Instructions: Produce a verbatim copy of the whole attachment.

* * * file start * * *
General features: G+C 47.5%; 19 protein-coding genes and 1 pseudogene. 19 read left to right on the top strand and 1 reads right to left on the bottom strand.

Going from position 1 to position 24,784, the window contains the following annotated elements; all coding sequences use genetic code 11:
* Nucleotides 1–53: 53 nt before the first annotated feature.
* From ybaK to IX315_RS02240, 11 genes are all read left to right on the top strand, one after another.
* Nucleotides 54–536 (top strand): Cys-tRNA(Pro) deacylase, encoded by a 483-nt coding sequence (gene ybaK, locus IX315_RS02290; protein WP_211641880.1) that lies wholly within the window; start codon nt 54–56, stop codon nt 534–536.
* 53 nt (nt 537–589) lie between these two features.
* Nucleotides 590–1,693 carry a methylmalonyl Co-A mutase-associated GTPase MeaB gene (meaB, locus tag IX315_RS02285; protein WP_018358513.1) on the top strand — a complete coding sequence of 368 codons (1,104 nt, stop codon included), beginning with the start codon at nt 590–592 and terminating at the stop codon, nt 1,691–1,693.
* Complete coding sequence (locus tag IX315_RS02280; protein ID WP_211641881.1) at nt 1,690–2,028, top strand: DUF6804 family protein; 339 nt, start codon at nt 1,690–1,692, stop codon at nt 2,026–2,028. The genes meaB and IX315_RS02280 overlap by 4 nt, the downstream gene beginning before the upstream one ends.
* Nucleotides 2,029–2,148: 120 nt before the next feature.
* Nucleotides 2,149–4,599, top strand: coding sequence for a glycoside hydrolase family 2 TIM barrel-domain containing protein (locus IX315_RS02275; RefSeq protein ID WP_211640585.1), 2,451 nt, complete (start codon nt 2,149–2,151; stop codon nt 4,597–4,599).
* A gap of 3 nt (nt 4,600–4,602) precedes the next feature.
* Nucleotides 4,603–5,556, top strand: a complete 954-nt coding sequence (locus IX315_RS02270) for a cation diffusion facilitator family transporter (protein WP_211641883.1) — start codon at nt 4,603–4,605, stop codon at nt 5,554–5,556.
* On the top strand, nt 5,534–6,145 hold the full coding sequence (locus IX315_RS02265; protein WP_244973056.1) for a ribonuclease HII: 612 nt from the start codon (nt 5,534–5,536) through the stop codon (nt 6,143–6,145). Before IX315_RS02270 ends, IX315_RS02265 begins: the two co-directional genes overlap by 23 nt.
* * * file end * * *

General features: G+C 47.5%; 19 protein-coding genes and 1 pseudogene. 19 read left to right on the top strand and 1 reads right to left on the bottom strand.

Going from position 1 to position 24,784, the window contains the following annotated elements; all coding sequences use genetic code 11:
* Nucleotides 1–53: 53 nt before the first annotated feature.
* From ybaK to IX315_RS02240, 11 genes are all read left to right on the top strand, one after another.
* Nucleotides 54–536 (top strand): Cys-tRNA(Pro) deacylase, encoded by a 483-nt coding sequence (gene ybaK, locus IX315_RS02290; protein WP_211641880.1) that lies wholly within the window; start codon nt 54–56, stop codon nt 534–536.
* 53 nt (nt 537–589) lie between these two features.
* Nucleotides 590–1,693 carry a methylmalonyl Co-A mutase-associated GTPase MeaB gene (meaB, locus tag IX315_RS02285; protein WP_018358513.1) on the top strand — a complete coding sequence of 368 codons (1,104 nt, stop codon included), beginning with the start codon at nt 590–592 and terminating at the stop codon, nt 1,691–1,693.
* Complete coding sequence (locus tag IX315_RS02280; protein ID WP_211641881.1) at nt 1,690–2,028, top strand: DUF6804 family protein; 339 nt, start codon at nt 1,690–1,692, stop codon at nt 2,026–2,028. The genes meaB and IX315_RS02280 overlap by 4 nt, the downstream gene beginning before the upstream one ends.
* Nucleotides 2,029–2,148: 120 nt before the next feature.
* Nucleotides 2,149–4,599, top strand: coding sequence for a glycoside hydrolase family 2 TIM barrel-domain containing protein (locus IX315_RS02275; RefSeq protein ID WP_211640585.1), 2,451 nt, complete (start codon nt 2,149–2,151; stop codon nt 4,597–4,599).
* A gap of 3 nt (nt 4,600–4,602) precedes the next feature.
* Nucleotides 4,603–5,556, top strand: a complete 954-nt coding sequence (locus IX315_RS02270) for a cation diffusion facilitator family transporter (protein WP_211641883.1) — start codon at nt 4,603–4,605, stop codon at nt 5,554–5,556.
* On the top strand, nt 5,534–6,145 hold the full coding sequence (locus IX315_RS02265; protein WP_244973056.1) for a ribonuclease HII: 612 nt from the start codon (nt 5,534–5,536) through the stop codon (nt 6,143–6,145). Before IX315_RS02270 ends, IX315_RS02265 begins: the two co-directional genes overlap by 23 nt.